3. Units of Production Depreciation

This method links the depreciation to the actual usage of the equipment. The more the equipment is used, the greater the depreciation allocated.

Example: Let's consider a delivery company with a fleet of vans. The company purchases a van for $30,000, and it estimates that the van can run for 200,000 miles before it needs replacement. In the first year, the van travels 30,000 miles.

Depreciation per mile = (Cost of Van - Estimated Salvage Value) / Estimated Total Miles

Depreciation Expense = Depreciation per mile * Miles Traveled

Depreciation per mile = ($30,000 - $5,000) / 200,000 = $0.125 per mile

Depreciation Expense = $0.125 * 30,000 = $3,750

The depreciation expense will vary each year based on the number of miles the van travels. So, if in the second year the van travels 40,000 miles, the depreciation expense for that year would be $0.125 * 40,000 = $5,000.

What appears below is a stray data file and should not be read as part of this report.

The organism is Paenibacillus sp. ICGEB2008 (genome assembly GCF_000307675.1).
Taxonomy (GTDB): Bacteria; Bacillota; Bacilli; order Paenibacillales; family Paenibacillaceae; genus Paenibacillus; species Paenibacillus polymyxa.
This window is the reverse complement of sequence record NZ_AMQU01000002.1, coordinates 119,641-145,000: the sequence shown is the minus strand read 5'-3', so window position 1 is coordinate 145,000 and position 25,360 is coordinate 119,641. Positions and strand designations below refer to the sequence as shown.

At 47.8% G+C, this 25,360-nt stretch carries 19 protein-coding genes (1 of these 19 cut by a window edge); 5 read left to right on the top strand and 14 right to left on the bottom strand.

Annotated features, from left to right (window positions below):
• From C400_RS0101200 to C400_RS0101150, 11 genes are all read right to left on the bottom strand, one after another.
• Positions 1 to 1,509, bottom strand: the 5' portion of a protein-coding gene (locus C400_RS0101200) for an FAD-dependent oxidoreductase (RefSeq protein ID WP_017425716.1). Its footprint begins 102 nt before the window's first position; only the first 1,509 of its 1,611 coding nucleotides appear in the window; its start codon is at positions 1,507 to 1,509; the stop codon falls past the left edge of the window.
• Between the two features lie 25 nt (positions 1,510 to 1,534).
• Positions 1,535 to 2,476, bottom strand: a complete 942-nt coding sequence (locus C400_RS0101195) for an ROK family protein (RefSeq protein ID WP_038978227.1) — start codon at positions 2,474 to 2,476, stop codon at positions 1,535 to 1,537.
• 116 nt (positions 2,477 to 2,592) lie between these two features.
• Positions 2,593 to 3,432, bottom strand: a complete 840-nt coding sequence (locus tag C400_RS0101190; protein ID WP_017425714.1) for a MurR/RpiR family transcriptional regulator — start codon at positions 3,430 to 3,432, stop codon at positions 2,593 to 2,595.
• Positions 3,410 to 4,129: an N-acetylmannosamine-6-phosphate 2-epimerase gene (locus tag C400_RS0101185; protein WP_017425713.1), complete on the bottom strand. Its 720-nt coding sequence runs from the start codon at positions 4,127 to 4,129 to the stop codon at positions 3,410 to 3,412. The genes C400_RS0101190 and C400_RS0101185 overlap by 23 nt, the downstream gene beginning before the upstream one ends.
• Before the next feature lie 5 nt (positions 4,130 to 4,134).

Understanding equipment depreciation and knowing how to calculate it, helps you with pricing strategies, making informed decisions about when to replace your inventory, and properly managing finances! But if possible, it’s of course best to apply practices that will prolong the lifespan of your equipment.


Man preventing equipment depreciation

Make informed decisions with equipment depreciation

Understanding equipment depreciation and the methods used to calculate it, is essential for businesses and rental property owners. Properly accounting for equipment depreciation ensures accurate financial reporting and assists in making informed decisions about equipment maintenance, replacement, and investments. 

Rentman offers a comprehensive solution to manage your rental equipment: you can set up and add different ledger accounts in order to categorize your sources of income, streamline your financial workflows, accurately calculate equipment depreciation, and make well-informed decisions.